This post was originally published by Mitch Causey on lessonly.com
Our friends over at BambooHR did some fantastic research about onboarding — you can check out their entire findings here.
From their findings, it’s obviously wise for companies to have a smooth onboarding process to welcome their new hires and help them get the tools they need to be effective at their jobs. When you skimp on employee onboarding, it can cost you thousands of dollars each year. But, by taking the initiative to streamline this process organizations can improve productivity by encouraging new workers to stay and grow with the company.
Here are some quick ideas to help streamline your onboarding process:
1. Get paperwork out of the way
Although they won’t say it, new hires feel more at ease if they can take care of their payroll and insurance information first. When they do, they tend to worry less about mishaps regarding their pay and insurance benefits in the future.
2. Make responsibilities clear
Give new hires a written rundown of what’s expected of them. Providing clear direction will eliminate the potential for confusion and give employees a chance to ask questions and voice their concerns before they start working. If employees feel like they’ve been lied to about their job duties, they’ll probably pack up and leave.
3. Schedule follow-ups
Instead of flinging workers at their desks and leaving them to their own devices, schedule biweekly follow-ups for the first 60 days to see how they’re getting along. As new workers get deeper into their jobs, you may find they need additional training or have questions or concerns about work-related issues.
4. Implement a buddy system
A new job feels less intimidating when workers know they have a peer to help them out when they get stuck. After you introduce the new employees to the veterans in their departments, pair each of them with a person they can lean on when they get confused about their jobs.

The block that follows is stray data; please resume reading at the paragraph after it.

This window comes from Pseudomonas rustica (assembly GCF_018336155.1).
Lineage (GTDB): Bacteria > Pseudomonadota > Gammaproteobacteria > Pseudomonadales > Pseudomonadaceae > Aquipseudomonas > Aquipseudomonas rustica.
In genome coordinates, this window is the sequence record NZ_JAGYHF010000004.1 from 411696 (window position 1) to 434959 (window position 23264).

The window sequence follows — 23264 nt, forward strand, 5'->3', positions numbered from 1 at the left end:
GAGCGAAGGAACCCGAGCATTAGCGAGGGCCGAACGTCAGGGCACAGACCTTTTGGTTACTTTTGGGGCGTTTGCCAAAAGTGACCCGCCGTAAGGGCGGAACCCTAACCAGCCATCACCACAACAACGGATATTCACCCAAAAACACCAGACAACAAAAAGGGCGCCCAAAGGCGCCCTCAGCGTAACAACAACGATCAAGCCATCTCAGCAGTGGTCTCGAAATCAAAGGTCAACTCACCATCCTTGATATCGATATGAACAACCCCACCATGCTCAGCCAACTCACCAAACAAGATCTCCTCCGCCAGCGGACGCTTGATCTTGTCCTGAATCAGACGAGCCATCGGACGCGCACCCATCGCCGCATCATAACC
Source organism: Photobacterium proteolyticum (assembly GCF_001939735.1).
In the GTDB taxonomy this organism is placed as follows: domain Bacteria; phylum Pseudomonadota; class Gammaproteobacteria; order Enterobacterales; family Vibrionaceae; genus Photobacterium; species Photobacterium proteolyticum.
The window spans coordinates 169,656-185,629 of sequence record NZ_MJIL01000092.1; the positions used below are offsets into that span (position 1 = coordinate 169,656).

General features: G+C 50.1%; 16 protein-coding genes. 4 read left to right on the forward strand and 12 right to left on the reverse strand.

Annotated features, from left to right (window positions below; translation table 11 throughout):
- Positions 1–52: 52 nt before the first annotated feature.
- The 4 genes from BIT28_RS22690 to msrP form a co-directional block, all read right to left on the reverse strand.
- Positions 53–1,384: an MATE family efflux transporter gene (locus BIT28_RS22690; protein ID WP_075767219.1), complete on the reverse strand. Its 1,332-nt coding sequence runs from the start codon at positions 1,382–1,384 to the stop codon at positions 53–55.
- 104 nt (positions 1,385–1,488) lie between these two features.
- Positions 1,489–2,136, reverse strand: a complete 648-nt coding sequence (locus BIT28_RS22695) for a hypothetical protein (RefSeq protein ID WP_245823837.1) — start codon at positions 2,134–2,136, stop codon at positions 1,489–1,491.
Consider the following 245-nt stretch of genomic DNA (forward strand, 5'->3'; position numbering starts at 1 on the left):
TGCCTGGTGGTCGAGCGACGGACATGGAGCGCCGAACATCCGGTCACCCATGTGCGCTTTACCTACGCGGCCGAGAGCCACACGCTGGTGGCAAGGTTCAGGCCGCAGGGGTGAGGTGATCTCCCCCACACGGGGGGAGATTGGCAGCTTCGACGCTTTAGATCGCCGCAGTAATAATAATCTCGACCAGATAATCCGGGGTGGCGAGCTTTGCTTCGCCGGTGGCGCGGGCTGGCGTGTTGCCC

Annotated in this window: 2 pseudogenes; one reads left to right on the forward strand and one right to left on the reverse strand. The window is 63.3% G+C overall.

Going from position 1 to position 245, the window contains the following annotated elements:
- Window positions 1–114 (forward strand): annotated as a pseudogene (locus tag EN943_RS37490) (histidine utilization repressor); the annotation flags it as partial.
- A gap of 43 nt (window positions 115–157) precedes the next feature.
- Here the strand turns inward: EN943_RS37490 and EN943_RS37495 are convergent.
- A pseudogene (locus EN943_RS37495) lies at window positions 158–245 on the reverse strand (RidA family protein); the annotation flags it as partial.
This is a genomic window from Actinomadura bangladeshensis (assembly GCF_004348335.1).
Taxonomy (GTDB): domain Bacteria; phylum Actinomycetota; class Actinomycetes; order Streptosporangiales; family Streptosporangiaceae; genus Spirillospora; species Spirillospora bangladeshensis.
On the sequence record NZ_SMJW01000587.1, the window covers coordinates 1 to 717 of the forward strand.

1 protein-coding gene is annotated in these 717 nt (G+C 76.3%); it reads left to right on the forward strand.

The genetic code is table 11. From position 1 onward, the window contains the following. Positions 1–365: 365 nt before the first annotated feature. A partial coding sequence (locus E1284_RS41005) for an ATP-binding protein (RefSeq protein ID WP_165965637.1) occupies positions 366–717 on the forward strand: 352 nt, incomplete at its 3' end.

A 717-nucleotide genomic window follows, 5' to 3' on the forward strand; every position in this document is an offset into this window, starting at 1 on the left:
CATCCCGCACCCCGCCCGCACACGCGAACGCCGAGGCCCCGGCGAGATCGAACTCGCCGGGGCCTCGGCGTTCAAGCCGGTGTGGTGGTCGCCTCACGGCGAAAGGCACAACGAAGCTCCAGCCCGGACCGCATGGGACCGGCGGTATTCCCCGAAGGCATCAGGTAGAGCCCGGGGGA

5. Communicate company culture
The last thing you want is for any of your new hires to experience humiliation because they are unaware of how things in the organization work. When you are onboarding new workers, give them a copy of the company’s policies and procedures. You should also and go over these rules verbally so newbies are clear about what they should and should not do. In addition to the “rules and tools,” be sure to discuss the more intangible side of culture to bring the warmth of the workplace into the light.
6. Automate as much as possible
Finally, for your sake, please automate as much of your onboarding process as possible. This leads to less stress on you, less room for human error and priorities to slip the process out of sync, and exudes a spirit of being intentional. Who doesn’t want all of that? In our opinion, one of the best things to automate is training delivery, follow up, and feedback.
7. Ask for feedback
Just because you’ve created what you think is an effective and engaging onboarding process, that doesn’t mean your work is done. The best organizations ask their new hires to provide feedback throughout the onboarding process to find out what was helpful and what wasn’t. This is a great way to find out where there may be gaps and room for improvement in your onboarding program.
Employee onboarding can make or break how new hires view your company. If they have a negative experience, they are likely to run the other way. If you have multiple employees quitting each year, it can cost you thousands in resources and productivity. When you follow the above tips, you can streamline your onboarding process and encourage new employees to stick around and grow with the company.